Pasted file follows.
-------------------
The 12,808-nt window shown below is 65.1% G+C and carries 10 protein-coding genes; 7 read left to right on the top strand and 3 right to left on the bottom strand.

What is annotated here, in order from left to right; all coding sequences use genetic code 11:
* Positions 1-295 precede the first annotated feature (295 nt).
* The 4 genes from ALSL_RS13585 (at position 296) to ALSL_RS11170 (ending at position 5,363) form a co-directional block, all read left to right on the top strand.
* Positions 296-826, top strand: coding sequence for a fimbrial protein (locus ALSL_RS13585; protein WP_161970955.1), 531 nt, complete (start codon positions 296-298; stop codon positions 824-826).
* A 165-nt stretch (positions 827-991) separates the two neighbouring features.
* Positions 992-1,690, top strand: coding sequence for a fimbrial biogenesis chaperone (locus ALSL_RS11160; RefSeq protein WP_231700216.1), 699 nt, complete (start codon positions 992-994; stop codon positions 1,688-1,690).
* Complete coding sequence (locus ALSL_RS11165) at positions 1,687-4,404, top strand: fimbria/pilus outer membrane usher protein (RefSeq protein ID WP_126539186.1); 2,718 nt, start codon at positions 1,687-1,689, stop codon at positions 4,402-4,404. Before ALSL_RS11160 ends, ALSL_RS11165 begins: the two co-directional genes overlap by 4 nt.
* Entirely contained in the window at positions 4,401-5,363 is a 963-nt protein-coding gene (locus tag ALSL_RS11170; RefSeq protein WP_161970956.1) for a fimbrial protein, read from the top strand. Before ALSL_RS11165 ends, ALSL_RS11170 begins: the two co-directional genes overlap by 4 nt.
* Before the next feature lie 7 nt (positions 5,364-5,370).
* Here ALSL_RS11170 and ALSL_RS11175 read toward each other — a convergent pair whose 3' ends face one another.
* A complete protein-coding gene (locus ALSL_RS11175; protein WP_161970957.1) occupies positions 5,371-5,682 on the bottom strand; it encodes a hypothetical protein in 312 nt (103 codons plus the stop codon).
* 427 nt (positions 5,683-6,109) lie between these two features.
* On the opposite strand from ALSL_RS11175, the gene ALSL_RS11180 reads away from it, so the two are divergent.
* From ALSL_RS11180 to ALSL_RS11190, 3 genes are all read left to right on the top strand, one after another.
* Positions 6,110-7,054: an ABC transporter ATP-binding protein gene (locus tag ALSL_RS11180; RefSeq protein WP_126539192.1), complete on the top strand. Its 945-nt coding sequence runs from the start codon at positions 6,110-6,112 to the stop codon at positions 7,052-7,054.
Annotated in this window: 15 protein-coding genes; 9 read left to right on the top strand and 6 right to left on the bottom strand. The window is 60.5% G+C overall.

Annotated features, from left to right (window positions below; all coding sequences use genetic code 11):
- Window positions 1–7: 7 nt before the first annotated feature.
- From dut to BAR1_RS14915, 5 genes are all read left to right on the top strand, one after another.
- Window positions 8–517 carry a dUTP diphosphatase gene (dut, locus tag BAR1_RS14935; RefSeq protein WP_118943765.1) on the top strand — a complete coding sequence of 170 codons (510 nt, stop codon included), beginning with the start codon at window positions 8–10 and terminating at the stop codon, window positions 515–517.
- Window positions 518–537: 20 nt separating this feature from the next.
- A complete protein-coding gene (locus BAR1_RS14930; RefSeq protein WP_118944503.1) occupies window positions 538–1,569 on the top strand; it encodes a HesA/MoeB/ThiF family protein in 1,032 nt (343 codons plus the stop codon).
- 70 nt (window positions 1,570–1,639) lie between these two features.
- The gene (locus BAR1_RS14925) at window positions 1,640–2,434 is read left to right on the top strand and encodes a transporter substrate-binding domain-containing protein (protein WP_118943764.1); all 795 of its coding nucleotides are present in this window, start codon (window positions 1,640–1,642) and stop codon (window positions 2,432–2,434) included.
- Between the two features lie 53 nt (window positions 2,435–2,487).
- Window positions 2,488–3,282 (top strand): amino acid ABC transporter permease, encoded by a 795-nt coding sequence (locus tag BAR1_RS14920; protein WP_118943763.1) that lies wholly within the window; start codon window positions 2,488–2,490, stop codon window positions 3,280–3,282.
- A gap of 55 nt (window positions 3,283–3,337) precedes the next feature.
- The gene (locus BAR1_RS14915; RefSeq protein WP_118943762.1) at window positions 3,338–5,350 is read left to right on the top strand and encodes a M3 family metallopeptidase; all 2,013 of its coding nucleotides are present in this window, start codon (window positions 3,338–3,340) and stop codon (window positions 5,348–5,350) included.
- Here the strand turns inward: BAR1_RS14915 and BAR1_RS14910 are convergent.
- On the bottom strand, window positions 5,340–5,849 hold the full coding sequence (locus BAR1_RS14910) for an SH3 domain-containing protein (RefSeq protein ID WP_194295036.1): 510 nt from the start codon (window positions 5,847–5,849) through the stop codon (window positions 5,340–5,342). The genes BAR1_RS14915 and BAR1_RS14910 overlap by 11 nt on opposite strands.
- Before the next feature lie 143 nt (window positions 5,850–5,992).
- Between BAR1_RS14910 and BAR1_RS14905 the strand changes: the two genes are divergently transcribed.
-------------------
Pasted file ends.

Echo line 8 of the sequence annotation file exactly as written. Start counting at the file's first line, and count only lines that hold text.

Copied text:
* Complete coding sequence (locus ALSL_RS11165) at positions 1,687-4,404, top strand: fimbria/pilus outer membrane usher protein (RefSeq protein ID WP_126539186.1); 2,718 nt, start codon at positions 1,687-1,689, stop codon at positions 4,402-4,404. Before ALSL_RS11160 ends, ALSL_RS11165 begins: the two co-directional genes overlap by 4 nt.